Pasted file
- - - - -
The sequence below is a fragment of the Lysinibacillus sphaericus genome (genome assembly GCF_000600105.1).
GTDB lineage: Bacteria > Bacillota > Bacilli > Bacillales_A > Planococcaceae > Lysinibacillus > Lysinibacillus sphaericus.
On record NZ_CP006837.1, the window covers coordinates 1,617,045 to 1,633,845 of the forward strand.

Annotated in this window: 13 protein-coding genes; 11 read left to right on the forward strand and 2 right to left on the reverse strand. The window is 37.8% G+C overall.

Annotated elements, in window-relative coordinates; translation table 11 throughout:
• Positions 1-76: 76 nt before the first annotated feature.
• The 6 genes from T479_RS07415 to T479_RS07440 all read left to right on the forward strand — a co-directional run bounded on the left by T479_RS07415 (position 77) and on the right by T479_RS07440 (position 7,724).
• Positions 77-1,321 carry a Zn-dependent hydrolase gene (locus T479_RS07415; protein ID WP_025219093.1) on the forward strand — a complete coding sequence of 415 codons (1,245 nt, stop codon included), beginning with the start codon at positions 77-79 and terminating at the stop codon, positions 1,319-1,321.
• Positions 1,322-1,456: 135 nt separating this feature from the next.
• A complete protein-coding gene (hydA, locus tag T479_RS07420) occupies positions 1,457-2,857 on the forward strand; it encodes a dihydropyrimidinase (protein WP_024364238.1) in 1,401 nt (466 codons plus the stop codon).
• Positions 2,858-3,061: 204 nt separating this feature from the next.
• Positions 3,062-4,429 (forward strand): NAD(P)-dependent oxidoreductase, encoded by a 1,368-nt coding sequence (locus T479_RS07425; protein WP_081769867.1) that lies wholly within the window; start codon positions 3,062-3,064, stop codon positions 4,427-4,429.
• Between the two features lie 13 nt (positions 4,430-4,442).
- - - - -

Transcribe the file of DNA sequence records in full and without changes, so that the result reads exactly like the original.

The sequence below is a fragment of the Lysinibacillus sphaericus genome (genome assembly GCF_000600105.1).
GTDB lineage: Bacteria > Bacillota > Bacilli > Bacillales_A > Planococcaceae > Lysinibacillus > Lysinibacillus sphaericus.
On record NZ_CP006837.1, the window covers coordinates 1,617,045 to 1,633,845 of the forward strand.

Annotated in this window: 13 protein-coding genes; 11 read left to right on the forward strand and 2 right to left on the reverse strand. The window is 37.8% G+C overall.

Annotated elements, in window-relative coordinates; translation table 11 throughout:
• Positions 1-76: 76 nt before the first annotated feature.
• The 6 genes from T479_RS07415 to T479_RS07440 all read left to right on the forward strand — a co-directional run bounded on the left by T479_RS07415 (position 77) and on the right by T479_RS07440 (position 7,724).
• Positions 77-1,321 carry a Zn-dependent hydrolase gene (locus T479_RS07415; protein ID WP_025219093.1) on the forward strand — a complete coding sequence of 415 codons (1,245 nt, stop codon included), beginning with the start codon at positions 77-79 and terminating at the stop codon, positions 1,319-1,321.
• Positions 1,322-1,456: 135 nt separating this feature from the next.
• A complete protein-coding gene (hydA, locus tag T479_RS07420) occupies positions 1,457-2,857 on the forward strand; it encodes a dihydropyrimidinase (protein WP_024364238.1) in 1,401 nt (466 codons plus the stop codon).
• Positions 2,858-3,061: 204 nt separating this feature from the next.
• Positions 3,062-4,429 (forward strand): NAD(P)-dependent oxidoreductase, encoded by a 1,368-nt coding sequence (locus T479_RS07425; protein WP_081769867.1) that lies wholly within the window; start codon positions 3,062-3,064, stop codon positions 4,427-4,429.
• Between the two features lie 13 nt (positions 4,430-4,442).